District Meeting Wrap-up
One of the most memorable perks of rotating through the USAHA presidency is having the opportunity to visit the district meetings. This year was no exception; the hosts were gracious, the discussions were productive, and the opportunities for networking were, as always, plentiful and enjoyable. I was able to attend three of the four geographic district meetings this year. It was a treat and reminded me that U.S. animal agriculture is diverse and challenging. Having colleagues and friends in every part of our country who are subject matter experts in their respective priority areas makes me sleep better at night. Our agricultural industries are in good hands with USAHA at the helm! As I reflect on these visits, several takeaways come to mind that are worth sharing:
Diversifying the meetings can be a productive move! Consider expanding your district meeting by inviting colleagues with specialized areas of interest to participate. Joint sessions allow for useful cross pollination while breakout sessions facilitate dialogue that is beneficial to a smaller sector of professionals. Examples where this has been successful include hosting the state meat inspection directors, regional rabies consortiums, and regional laboratory directors and staff at the USAHA district meetings. You can increase attendance, diversity and networking opportunities by doing this, and you will strengthen those professional relationships in peace time that you can draw on when a crisis arises. Kudos to those district leaders who have explored these opportunities and cultivated these professional relationships.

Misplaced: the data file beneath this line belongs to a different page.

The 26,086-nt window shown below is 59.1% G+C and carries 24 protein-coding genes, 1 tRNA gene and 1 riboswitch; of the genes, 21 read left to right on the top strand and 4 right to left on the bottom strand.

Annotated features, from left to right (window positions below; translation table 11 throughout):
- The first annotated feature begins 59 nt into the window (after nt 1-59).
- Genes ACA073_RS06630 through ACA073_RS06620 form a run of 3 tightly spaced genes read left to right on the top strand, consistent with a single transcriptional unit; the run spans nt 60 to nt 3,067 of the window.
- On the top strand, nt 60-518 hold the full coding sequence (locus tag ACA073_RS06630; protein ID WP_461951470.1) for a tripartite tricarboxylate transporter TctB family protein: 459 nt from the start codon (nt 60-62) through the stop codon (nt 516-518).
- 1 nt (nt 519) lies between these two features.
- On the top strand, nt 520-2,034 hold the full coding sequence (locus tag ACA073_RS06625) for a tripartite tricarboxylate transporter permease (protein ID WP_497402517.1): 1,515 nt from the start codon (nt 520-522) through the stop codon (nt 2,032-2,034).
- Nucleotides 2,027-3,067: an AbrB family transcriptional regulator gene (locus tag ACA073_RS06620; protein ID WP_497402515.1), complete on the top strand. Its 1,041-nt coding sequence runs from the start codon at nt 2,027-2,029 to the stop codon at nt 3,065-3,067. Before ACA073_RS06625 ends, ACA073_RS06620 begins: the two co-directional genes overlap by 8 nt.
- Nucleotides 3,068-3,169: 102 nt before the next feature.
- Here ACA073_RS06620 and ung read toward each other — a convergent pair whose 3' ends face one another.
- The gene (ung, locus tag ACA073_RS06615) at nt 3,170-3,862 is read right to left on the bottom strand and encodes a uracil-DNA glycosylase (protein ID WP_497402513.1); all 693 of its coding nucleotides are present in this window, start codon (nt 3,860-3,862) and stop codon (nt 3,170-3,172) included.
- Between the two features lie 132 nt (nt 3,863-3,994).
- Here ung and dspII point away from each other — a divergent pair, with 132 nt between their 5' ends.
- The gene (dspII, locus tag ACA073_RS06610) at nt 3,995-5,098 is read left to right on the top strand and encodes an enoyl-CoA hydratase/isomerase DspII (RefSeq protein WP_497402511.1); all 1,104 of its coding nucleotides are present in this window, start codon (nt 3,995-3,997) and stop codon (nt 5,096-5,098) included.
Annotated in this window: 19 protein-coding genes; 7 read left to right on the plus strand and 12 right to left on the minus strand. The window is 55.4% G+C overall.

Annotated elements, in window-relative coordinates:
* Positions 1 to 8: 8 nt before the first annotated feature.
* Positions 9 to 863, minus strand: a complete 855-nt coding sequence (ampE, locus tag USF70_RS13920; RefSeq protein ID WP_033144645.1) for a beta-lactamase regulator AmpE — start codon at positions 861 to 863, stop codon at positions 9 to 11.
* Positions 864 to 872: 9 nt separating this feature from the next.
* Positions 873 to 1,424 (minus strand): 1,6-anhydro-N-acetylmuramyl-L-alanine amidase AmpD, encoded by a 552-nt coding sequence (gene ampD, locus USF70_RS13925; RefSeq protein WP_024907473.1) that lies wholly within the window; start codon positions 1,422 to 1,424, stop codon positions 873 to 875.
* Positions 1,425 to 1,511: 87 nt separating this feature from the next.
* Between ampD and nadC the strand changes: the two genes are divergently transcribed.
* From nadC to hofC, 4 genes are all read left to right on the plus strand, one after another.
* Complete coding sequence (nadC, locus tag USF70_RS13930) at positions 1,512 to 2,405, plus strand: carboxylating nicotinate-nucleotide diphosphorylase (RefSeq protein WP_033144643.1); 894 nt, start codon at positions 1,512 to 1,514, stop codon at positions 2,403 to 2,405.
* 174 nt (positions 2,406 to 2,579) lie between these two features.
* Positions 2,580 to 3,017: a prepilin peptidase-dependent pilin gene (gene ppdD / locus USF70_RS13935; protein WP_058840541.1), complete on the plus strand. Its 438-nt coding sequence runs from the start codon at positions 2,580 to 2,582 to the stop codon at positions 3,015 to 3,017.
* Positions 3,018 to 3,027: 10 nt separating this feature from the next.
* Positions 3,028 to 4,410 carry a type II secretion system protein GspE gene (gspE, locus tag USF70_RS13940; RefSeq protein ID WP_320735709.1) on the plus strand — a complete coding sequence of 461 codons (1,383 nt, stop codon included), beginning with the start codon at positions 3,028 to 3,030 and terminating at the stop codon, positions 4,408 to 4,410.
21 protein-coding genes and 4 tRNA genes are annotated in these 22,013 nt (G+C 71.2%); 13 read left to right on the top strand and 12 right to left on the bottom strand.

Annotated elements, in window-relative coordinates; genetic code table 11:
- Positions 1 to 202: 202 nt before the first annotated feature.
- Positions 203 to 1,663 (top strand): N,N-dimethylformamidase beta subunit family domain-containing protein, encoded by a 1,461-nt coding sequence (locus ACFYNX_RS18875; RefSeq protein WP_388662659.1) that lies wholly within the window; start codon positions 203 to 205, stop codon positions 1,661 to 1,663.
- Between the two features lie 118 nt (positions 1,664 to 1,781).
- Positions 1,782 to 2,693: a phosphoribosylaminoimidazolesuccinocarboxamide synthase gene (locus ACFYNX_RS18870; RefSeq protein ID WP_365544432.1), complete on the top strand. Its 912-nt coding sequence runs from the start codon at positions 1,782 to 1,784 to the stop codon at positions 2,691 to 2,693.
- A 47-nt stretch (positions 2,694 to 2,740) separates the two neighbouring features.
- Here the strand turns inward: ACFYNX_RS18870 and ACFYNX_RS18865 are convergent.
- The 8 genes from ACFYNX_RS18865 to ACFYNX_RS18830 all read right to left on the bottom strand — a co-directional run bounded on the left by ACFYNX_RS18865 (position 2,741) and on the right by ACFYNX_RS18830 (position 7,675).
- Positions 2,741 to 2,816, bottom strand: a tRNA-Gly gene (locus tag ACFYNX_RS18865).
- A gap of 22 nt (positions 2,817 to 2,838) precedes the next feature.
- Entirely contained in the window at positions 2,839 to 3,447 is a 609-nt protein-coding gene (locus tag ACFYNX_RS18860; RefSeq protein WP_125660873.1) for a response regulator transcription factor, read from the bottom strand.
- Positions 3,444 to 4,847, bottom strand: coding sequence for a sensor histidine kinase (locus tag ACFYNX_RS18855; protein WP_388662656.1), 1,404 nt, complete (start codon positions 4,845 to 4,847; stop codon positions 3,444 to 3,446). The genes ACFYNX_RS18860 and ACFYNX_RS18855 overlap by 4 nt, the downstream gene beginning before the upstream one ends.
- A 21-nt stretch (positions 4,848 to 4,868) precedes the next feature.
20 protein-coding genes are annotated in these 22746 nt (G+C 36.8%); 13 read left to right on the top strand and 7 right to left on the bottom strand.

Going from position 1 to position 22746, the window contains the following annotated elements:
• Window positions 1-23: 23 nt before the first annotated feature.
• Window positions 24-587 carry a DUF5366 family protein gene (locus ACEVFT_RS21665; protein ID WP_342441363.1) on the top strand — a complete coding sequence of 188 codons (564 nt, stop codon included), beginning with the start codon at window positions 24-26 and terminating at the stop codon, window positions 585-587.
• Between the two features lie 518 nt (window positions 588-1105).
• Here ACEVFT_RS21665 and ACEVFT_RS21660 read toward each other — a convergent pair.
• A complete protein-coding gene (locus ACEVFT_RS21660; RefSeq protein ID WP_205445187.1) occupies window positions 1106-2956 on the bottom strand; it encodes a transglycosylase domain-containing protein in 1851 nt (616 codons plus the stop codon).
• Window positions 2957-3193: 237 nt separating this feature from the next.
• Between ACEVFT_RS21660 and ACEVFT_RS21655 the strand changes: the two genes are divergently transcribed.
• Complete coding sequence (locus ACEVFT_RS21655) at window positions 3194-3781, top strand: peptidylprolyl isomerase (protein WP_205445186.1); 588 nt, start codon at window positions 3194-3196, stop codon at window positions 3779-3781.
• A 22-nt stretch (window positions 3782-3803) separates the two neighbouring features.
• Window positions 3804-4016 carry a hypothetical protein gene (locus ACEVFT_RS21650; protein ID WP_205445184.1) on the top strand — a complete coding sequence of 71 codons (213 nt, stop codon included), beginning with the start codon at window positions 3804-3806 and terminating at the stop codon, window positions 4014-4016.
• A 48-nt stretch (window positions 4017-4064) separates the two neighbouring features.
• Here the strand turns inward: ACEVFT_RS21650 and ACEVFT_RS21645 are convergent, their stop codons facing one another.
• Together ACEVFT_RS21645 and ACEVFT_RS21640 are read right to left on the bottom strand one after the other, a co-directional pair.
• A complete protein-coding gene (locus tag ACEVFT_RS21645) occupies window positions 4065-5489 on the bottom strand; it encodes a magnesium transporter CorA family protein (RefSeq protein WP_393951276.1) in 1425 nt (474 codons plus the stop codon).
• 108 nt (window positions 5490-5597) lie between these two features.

Always engage your USAHA district-at-large (DAL) colleagues! Our industry members are in every part of the U.S. and formulate this geographic-neutral USAHA district. The benefits of fully engaging industry during the geographic district meetings can’t be overstated. USAHA develops and promotes sound animal health solutions for public good, industry is the branch of our organization that implements those solutions. Remember to always have them at the table.
Make sure the right hand is not competing with the left! Spring is a busy time across the country. Scheduling district meetings is challenging, but you can optimize your meeting’s financial bottom line and attendance by carving out meeting dates that have minimal conflict with other Districts. Meeting sponsors will thank you, and federally employed members will be better able to meet your presentation topic requests. It will be great to bring together the regional expertise in Providence, Rhode Island for USAHA’s marquee event, the 123
rd Annual Meeting, speaking of which, keep reading…